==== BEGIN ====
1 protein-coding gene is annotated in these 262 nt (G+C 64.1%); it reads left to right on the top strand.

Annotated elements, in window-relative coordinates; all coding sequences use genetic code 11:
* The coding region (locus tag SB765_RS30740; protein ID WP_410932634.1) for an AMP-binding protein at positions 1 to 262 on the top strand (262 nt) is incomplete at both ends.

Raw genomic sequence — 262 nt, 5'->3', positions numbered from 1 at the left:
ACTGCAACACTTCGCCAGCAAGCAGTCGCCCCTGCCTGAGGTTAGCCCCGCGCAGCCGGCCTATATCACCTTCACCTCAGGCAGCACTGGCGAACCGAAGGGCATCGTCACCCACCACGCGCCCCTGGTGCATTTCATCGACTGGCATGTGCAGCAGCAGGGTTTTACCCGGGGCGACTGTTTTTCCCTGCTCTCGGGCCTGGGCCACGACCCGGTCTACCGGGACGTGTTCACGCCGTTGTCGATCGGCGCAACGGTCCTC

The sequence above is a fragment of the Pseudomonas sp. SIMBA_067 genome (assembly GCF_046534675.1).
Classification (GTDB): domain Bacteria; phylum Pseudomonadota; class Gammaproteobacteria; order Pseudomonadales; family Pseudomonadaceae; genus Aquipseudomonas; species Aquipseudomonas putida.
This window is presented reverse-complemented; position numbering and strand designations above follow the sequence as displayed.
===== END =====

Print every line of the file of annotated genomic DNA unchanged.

1 protein-coding gene is annotated in these 262 nt (G+C 64.1%); it reads left to right on the top strand.

Annotated elements, in window-relative coordinates; all coding sequences use genetic code 11:
* The coding region (locus tag SB765_RS30740; protein ID WP_410932634.1) for an AMP-binding protein at positions 1 to 262 on the top strand (262 nt) is incomplete at both ends.

Raw genomic sequence — 262 nt, 5'->3', positions numbered from 1 at the left:
ACTGCAACACTTCGCCAGCAAGCAGTCGCCCCTGCCTGAGGTTAGCCCCGCGCAGCCGGCCTATATCACCTTCACCTCAGGCAGCACTGGCGAACCGAAGGGCATCGTCACCCACCACGCGCCCCTGGTGCATTTCATCGACTGGCATGTGCAGCAGCAGGGTTTTACCCGGGGCGACTGTTTTTCCCTGCTCTCGGGCCTGGGCCACGACCCGGTCTACCGGGACGTGTTCACGCCGTTGTCGATCGGCGCAACGGTCCTC

The sequence above is a fragment of the Pseudomonas sp. SIMBA_067 genome (assembly GCF_046534675.1).
Classification (GTDB): domain Bacteria; phylum Pseudomonadota; class Gammaproteobacteria; order Pseudomonadales; family Pseudomonadaceae; genus Aquipseudomonas; species Aquipseudomonas putida.
This window is presented reverse-complemented; position numbering and strand designations above follow the sequence as displayed.